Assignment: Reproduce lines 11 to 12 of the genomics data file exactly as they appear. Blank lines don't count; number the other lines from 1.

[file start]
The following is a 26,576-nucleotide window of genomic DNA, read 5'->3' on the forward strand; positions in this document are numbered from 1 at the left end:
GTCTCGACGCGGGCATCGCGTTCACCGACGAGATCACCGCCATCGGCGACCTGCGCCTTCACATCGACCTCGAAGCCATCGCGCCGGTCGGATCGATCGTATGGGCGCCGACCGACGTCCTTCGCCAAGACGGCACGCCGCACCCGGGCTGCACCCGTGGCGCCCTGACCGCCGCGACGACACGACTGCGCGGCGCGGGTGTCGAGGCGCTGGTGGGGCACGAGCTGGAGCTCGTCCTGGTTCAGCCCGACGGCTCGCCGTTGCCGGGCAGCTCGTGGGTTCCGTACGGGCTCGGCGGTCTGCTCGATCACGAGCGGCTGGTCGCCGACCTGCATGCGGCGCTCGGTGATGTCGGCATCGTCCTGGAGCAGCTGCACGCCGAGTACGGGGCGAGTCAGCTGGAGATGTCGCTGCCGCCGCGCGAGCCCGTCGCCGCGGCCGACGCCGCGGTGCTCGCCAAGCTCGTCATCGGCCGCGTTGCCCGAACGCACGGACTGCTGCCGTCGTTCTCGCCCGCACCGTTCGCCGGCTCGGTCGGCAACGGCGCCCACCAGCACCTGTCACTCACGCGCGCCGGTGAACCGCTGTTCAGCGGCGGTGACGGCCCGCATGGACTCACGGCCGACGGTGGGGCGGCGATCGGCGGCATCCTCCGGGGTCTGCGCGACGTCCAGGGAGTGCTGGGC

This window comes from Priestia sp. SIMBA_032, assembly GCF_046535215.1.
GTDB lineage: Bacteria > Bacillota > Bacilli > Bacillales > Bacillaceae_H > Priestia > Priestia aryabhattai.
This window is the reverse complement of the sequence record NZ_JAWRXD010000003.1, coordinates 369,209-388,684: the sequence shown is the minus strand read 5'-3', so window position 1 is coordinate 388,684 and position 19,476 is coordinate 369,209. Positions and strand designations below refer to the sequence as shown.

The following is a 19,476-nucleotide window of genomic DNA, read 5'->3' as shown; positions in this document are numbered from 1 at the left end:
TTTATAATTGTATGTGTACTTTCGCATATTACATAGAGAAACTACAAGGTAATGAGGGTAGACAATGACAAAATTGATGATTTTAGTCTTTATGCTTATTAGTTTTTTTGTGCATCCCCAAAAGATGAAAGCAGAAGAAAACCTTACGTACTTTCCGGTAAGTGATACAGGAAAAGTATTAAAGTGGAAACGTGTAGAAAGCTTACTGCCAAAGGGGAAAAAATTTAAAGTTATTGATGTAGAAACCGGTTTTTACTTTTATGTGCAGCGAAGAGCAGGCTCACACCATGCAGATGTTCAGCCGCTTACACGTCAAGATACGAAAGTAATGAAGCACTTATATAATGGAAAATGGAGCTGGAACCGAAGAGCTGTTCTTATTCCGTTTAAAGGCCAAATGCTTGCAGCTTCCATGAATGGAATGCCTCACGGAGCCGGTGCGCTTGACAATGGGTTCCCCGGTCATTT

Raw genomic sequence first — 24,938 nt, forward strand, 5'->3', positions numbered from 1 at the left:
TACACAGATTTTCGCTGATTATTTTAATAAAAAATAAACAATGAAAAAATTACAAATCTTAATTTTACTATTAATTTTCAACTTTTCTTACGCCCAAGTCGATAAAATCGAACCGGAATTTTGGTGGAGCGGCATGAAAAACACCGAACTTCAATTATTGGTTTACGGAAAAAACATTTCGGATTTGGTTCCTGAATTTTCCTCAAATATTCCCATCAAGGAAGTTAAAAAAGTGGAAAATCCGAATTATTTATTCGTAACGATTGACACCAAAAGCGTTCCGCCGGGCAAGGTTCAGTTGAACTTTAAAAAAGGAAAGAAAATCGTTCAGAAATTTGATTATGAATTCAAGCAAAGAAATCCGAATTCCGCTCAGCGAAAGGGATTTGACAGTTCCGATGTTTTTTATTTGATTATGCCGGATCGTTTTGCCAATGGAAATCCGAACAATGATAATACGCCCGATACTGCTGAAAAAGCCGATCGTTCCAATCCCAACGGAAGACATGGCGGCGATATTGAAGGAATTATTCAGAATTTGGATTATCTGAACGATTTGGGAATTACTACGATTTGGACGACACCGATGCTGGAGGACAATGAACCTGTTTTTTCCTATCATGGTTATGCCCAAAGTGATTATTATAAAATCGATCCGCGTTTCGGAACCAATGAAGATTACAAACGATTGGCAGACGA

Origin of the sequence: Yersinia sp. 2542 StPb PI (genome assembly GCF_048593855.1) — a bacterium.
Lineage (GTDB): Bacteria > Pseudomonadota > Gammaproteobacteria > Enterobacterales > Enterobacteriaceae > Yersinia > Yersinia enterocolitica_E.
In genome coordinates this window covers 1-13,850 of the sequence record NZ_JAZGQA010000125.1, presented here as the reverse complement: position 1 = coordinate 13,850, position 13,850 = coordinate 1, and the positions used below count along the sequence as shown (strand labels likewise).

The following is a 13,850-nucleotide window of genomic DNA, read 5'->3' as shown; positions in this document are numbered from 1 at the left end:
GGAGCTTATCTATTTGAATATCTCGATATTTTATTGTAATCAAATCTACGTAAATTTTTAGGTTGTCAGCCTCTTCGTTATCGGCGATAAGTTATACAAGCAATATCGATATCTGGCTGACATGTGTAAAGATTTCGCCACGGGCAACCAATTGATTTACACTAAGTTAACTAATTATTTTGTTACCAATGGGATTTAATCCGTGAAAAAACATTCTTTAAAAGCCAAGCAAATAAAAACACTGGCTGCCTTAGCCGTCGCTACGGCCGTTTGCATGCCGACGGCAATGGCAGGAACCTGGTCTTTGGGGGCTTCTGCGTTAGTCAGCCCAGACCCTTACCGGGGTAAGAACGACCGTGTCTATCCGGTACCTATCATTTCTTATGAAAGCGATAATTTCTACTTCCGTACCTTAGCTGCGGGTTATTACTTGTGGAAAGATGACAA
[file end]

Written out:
Lineage (GTDB): Bacteria > Pseudomonadota > Gammaproteobacteria > Enterobacterales > Enterobacteriaceae > Yersinia > Yersinia enterocolitica_E.
In genome coordinates this window covers 1-13,850 of the sequence record NZ_JAZGQA010000125.1, presented here as the reverse complement: position 1 = coordinate 13,850, position 13,850 = coordinate 1, and the positions used below count along the sequence as shown (strand labels likewise).